As parent leaders, we need to build trust, inspire hope and move people to action. Personal stories are one of the most powerful ways to do this. They are how we communicate our shared values and build trust, how we express what is at stake and how we impress upon others the need to act with a sense of urgency.
I want to share a little bit of my personal story.
I was raised in Dyersburg, a small town in West Tennessee with limited school options. Private, charter, magnet—you name it—none of these school options existed throughout my K-12 experience. As a result, everyone attended the same traditional schools with the same “one-size-fits-all” education models. It was almost impossible to access a high-quality education without travelling outside of your district.
My husband and I have four children, ages 12 to 23, and we’ve been determined to make sure they benefit from the best schools possible. As it stands, our kids have attended 10 schools to date with two additional high schools to come.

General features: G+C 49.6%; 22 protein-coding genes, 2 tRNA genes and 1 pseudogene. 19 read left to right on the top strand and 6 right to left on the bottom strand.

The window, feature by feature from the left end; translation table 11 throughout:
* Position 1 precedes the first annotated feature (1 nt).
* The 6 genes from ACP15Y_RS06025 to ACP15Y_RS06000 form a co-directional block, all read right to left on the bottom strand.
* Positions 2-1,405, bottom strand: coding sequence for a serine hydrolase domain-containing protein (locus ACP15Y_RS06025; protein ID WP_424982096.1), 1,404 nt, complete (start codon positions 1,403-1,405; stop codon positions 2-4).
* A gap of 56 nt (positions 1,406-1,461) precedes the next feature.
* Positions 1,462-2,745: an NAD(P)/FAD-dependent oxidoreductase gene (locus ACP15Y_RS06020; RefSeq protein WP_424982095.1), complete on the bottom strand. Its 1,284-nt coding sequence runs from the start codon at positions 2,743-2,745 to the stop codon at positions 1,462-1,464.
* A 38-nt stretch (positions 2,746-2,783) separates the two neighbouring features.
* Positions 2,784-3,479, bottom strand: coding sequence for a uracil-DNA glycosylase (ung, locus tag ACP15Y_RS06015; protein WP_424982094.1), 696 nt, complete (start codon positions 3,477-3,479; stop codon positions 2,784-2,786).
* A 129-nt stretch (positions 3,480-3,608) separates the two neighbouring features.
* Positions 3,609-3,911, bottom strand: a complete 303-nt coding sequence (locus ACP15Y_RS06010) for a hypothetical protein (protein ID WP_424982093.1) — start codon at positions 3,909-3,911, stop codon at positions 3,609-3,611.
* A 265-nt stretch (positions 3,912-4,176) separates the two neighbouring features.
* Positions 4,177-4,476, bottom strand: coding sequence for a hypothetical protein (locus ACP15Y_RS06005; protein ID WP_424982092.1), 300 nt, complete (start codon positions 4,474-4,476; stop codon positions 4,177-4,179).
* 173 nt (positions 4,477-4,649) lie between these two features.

By the time my last two kids graduate, we will have driven hundreds and hundreds of miles in an trial and error effort to access high-quality options—a major commitment to ensure that our kids get the best education possible.
Here’s the challenge my community, other parents of color, and underserved communities around the country face: access to high-quality schools. I know it’s a possibility but how do we make it happen?
I was introduced to Nashville Rise after seeking out education advocacy groups and engaging with other involved parents. I joined Nashville Rise because I wanted to be a part of a team working to improve the quality of education for students in my community. I wanted to be able to send my children to the school across the street and they be able to get the same quality of education as the school 30 minutes from my house.
I wanted to be able to sit down with our elected officials, parents and other community members and discuss problems related to education—not later, but now.
I want to talk about what we can do to resolve issues affecting kids in our community. This is not something we can wait for. If Nashville is the “IT” city and I don’t dispute that it is, we have to get IT…this…right. Right now.